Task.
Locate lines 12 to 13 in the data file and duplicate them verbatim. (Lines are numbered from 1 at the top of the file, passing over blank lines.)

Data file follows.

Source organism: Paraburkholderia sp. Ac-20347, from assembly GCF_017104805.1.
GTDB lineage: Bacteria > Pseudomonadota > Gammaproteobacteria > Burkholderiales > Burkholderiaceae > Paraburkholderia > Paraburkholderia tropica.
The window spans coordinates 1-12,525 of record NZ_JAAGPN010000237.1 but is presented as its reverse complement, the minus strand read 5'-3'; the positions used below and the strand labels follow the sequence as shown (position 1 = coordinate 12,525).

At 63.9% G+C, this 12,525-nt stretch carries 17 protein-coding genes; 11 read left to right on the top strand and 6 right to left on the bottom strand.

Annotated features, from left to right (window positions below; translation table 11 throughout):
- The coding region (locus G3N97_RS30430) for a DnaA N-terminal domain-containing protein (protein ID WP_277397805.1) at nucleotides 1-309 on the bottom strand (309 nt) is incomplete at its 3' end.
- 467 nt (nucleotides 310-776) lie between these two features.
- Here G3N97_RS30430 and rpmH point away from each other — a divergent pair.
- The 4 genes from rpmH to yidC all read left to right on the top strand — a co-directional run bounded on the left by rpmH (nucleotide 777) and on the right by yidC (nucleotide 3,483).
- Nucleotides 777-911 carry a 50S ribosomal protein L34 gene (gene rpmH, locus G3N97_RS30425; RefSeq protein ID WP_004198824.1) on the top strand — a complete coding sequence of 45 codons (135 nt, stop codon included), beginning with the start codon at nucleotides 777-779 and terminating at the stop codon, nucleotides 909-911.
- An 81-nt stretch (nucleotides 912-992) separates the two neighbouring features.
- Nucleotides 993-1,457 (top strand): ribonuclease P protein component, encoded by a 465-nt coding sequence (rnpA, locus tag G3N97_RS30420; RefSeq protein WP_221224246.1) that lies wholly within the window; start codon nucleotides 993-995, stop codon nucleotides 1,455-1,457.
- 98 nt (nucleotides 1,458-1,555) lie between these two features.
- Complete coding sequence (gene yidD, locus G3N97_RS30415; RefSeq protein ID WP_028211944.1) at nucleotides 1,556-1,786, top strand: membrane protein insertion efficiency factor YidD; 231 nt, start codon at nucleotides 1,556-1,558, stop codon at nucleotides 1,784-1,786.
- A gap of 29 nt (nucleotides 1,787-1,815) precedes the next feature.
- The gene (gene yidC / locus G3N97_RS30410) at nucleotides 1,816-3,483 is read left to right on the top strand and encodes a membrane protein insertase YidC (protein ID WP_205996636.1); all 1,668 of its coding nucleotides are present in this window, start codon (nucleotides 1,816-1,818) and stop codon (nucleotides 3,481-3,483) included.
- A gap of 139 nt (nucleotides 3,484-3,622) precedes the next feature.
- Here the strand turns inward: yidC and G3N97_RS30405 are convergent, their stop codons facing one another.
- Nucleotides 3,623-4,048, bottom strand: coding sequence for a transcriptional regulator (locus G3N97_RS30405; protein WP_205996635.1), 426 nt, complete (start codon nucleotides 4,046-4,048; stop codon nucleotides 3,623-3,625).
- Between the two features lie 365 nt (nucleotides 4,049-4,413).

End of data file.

- Nucleotides 993-1,457 (top strand): ribonuclease P protein component, encoded by a 465-nt coding sequence (rnpA, locus tag G3N97_RS30420; RefSeq protein WP_221224246.1) that lies wholly within the window; start codon nucleotides 993-995, stop codon nucleotides 1,455-1,457.
- 98 nt (nucleotides 1,458-1,555) lie between these two features.